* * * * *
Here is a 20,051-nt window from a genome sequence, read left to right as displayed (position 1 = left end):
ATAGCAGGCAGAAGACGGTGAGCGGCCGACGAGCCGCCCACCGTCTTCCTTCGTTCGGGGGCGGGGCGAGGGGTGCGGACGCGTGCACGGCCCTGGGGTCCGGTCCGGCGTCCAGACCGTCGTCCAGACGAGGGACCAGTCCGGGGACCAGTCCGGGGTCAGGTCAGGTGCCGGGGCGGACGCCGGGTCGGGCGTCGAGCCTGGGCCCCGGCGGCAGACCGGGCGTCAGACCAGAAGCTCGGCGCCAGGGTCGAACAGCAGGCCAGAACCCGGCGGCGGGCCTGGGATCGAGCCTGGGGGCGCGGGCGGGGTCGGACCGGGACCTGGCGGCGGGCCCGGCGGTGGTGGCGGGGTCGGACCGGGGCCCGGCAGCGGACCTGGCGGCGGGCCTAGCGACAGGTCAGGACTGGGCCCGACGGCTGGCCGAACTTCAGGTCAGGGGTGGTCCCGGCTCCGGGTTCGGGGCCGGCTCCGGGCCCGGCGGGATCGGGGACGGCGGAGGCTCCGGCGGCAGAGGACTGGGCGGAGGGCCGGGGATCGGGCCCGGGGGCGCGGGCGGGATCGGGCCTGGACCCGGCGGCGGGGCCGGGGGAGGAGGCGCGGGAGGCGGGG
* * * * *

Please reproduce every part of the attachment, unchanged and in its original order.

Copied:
Here is a 20,051-nt window from a genome sequence, read left to right as displayed (position 1 = left end):
ATAGCAGGCAGAAGACGGTGAGCGGCCGACGAGCCGCCCACCGTCTTCCTTCGTTCGGGGGCGGGGCGAGGGGTGCGGACGCGTGCACGGCCCTGGGGTCCGGTCCGGCGTCCAGACCGTCGTCCAGACGAGGGACCAGTCCGGGGACCAGTCCGGGGTCAGGTCAGGTGCCGGGGCGGACGCCGGGTCGGGCGTCGAGCCTGGGCCCCGGCGGCAGACCGGGCGTCAGACCAGAAGCTCGGCGCCAGGGTCGAACAGCAGGCCAGAACCCGGCGGCGGGCCTGGGATCGAGCCTGGGGGCGCGGGCGGGGTCGGACCGGGACCTGGCGGCGGGCCCGGCGGTGGTGGCGGGGTCGGACCGGGGCCCGGCAGCGGACCTGGCGGCGGGCCTAGCGACAGGTCAGGACTGGGCCCGACGGCTGGCCGAACTTCAGGTCAGGGGTGGTCCCGGCTCCGGGTTCGGGGCCGGCTCCGGGCCCGGCGGGATCGGGGACGGCGGAGGCTCCGGCGGCAGAGGACTGGGCGGAGGGCCGGGGATCGGGCCCGGGGGCGCGGGCGGGATCGGGCCTGGACCCGGCGGCGGGGCCGGGGGAGGAGGCGCGGGAGGCGGGG